Nov. 14, 2022, © Leeham News: Here are some takeaways from last week’s Boeing Investors Day.
When CEO David Calhoun said there won’t be any new airplane this decade, much of the industry went into shock. Consultant Richard Aboulafia, writing in Forbes, said the decision threatens Boeing’s future in commercial aviation. He’s previously predicted delaying a new airplane program launch will see Boeing descend to about a 30% market share.
Kiran Rao, the former chief product strategist for Airbus and now an advisor to airlines and lessors, told LNA that Boeing is now headed to a market share between 20% and 30%.
In the wake of Calhoun’s announcement, some wondered when Boeing would “launch” a new airplane. Would this be in the last part of this decade, with entry into service in the mid-2030 decade? Or did Calhoun mean a program launch next decade?
A Boeing spokesman provided this transcription to clarify:
“And then there’ll be a moment in time where we’ll pull a rabbit out of the hat and introduce a new airplane sometime in the middle of next decade,” Calhoun said. (Emphasis added.)
A normal program launch-to-EIS is about seven years. One could conclude, then, that the program launch could come around 2027 or 2028 if EIS is 2035. (Boeing wants to shrink the timeline to five years from launch to EIS.) CFM is working on an Open Fan engine design for the single-aisle sector (ie, replacing the 737 MAX and A320neo). The EIS target for the engine is 2035. So, Calhoun’s statement seems to fit with his desire for a step-change engine.
Intriguing, to say the least.
Officials said supply chain issues continue to dog steady production and delivery rates of the 737 MAX. Engine deliveries from CFM remain slow. Bringing the production line back from zero to higher rates remains a challenge.
This is what they say. However, this may not be the whole story.
Speaking afterward with aerospace analysts who were there, and others, they point to other problems.
During the pandemic, Boeing encouraged early retirement and offered buyouts to reduce headcounts across the enterprise. On top of normal attrition and scheduled retirements, thousands left the company. Returning to normalcy—a process still underway—required hiring new employees. These employees have a learning curve, which, LNA is told, slows the production of not only the 737s but also the 767-300ERF. (Customers have complained to LNA about quality control on 767s.)
Stan Deal, the CEO of Boeing Commercial Airplanes, said in his investors presentation that there is “occasional quality escape out of our supply chain which our quality management system catches.” The term “quality escape” was new to us, smacking of government-speak, The similar term “quality escapage” was used by multiple sources in describing production problems on the 737 line. One source with knowledge of the situation said there are occasions where “quality escapage” per airplane is in the low three figures.
Deal also said, “The major limiting factor to rate being through the engine manufacturers.” However, LNA is told that CFM has delivered scores of engines to Boeing that are awaiting installation. Additionally, Boeing had 240 MAXes stored at the end of the third quarter, from which engines may be removed for new production. This includes nearly 140 airplanes destined for China for which there are no delivery dates in sight.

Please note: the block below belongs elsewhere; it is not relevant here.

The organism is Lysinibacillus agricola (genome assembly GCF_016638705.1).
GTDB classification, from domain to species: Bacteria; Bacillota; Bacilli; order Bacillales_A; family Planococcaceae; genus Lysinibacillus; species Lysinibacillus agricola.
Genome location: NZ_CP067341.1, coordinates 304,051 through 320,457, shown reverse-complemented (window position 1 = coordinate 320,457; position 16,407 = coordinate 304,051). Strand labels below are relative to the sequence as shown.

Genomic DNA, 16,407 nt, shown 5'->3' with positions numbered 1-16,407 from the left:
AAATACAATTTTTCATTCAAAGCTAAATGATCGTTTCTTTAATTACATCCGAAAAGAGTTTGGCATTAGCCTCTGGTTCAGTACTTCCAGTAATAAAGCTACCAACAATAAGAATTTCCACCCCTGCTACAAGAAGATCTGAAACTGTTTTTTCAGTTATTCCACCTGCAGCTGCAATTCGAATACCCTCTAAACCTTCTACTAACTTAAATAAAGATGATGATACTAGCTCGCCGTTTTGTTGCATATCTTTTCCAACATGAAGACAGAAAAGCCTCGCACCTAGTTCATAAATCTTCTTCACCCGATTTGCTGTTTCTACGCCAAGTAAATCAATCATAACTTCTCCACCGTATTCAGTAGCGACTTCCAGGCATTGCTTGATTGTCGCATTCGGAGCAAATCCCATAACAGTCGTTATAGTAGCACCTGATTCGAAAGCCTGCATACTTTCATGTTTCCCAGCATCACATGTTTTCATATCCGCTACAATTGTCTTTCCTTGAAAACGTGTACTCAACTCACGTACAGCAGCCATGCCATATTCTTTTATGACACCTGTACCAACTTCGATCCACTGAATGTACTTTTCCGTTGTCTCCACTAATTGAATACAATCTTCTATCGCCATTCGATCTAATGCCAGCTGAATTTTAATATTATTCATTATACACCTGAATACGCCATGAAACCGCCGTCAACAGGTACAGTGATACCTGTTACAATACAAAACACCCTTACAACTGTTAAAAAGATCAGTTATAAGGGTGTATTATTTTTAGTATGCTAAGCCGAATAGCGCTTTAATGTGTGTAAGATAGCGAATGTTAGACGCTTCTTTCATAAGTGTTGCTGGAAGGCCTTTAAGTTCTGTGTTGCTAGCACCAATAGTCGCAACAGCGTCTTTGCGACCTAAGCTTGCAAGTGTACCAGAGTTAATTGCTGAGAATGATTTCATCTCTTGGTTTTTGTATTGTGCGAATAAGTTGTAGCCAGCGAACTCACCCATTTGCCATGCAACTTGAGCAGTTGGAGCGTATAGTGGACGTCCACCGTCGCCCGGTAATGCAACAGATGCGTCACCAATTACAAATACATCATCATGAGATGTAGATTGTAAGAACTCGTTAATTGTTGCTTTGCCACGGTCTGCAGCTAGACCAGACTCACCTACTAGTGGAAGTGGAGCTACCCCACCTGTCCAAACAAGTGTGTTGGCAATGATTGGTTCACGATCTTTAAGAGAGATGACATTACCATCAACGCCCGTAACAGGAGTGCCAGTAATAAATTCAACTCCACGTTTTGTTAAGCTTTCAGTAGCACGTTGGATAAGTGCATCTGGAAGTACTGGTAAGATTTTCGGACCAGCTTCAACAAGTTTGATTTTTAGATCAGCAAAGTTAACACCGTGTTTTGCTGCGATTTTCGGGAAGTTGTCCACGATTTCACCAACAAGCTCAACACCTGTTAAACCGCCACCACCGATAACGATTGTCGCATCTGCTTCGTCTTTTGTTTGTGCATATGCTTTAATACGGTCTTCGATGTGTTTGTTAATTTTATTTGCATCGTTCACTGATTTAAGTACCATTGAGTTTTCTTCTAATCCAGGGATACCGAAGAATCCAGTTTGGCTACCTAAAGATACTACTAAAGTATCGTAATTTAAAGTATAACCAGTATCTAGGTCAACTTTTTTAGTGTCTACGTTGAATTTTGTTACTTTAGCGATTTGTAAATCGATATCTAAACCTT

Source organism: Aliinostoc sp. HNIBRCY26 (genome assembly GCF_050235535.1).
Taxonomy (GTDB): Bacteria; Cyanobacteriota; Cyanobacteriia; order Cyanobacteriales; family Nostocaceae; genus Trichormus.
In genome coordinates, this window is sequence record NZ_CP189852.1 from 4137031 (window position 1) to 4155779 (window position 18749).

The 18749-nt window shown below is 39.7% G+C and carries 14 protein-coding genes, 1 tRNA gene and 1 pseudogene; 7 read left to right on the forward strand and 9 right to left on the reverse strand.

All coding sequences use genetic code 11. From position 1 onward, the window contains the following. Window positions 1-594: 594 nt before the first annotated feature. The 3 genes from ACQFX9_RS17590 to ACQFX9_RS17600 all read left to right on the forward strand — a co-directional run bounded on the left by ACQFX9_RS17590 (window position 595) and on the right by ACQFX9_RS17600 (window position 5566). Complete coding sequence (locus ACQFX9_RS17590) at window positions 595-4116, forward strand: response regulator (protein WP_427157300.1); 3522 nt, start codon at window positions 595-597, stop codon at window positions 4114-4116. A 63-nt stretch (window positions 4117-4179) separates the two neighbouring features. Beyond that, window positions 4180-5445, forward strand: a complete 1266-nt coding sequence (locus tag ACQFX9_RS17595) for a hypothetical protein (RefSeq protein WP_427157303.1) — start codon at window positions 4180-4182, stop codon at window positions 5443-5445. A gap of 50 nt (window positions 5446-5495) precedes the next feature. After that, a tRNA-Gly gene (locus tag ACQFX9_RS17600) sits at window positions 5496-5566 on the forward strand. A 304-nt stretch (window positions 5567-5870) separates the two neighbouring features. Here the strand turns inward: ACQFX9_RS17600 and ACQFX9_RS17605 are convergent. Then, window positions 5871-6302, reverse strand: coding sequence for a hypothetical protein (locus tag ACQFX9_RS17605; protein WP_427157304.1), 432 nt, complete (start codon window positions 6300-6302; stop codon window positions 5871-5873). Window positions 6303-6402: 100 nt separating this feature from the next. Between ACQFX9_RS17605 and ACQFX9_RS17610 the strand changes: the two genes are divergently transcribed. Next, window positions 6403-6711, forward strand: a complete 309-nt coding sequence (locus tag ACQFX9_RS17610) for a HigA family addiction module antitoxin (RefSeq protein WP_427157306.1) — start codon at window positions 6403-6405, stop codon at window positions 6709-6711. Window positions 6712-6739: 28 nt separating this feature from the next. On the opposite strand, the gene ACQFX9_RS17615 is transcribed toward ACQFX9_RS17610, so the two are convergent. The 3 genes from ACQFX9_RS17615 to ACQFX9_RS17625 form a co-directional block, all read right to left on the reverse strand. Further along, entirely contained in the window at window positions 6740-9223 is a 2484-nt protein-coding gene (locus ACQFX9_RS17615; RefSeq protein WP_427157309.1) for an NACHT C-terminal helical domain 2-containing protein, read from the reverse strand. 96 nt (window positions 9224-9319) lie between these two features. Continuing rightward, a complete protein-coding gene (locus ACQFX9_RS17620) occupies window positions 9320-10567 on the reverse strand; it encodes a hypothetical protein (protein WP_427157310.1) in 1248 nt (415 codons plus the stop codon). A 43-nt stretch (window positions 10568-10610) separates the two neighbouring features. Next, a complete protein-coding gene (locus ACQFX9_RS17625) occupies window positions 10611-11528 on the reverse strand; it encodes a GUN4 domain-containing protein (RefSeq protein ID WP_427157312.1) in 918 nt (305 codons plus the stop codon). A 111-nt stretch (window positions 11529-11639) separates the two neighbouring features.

When Dennis Muilenburg was CEO of the enterprise, he set a revenue target of $50bn for Boeing Global Services. It was a target that few outsiders thought remotely possible. Calhoun stuck a fork in that last week.
Calhoun, knowing his investors/analyst audience, spoke the magic words: returning free cash flow to shareholders. He forecast that by 2025-2026, Boeing will have $10bn in free cash flow. He’d like nothing more than to resume paying dividends and stock buybacks then, he said.
Coming on the heels of killing any new airplane program this decade, critics were quick to pounce on Calhoun’s desire. But Wall Street loved it.
Boeing’s stock price closed at $143 per share on Nov. 1, the day before the presentations. The stock closed at $147.41 on Nov. 2, a partial trading day vis-à-vis the presentations. After that, the closing prices were $156.75 on Nov. 3, $160.01 on Friday, Nov. 4, and $169.62 on Tuesday, Nov. 8, a week after the investors day—a gain of 18.3%.
By Boeing’s measure, the investors day was a roaring success.
IAM 751 reaction
The International Association of Machinists and Aerospace union, District 751, is Boeing’s largest union. It assembles the airplanes in Everett and Renton (WA) and has shops elsewhere. Needless to say, the reaction wasn’t favorable.
“It was not great to hear that Boeing is not going to launch new products until the mid-2030s,” said Jon Holden, president of the IAM 751. “I’m not sure the US commercial aerospace industry can remain competitive if that is the case.
“Boeing needs to be pressed on the decisions they make that impact the future of the US commercial aerospace market. The capacity we have in Everett, if underutilized, is something upper management should not get a pass on. Failing to launch their next airplane program, effectively handing over dominant market share in the single-aisle and mid-market aircraft to their main competition, is a situation with dire consequences for the future. If market share tips in favor of Airbus at 60/40 or worse 70/30, it puts pricing pressure on Boeing making it impossible to recover for decades.”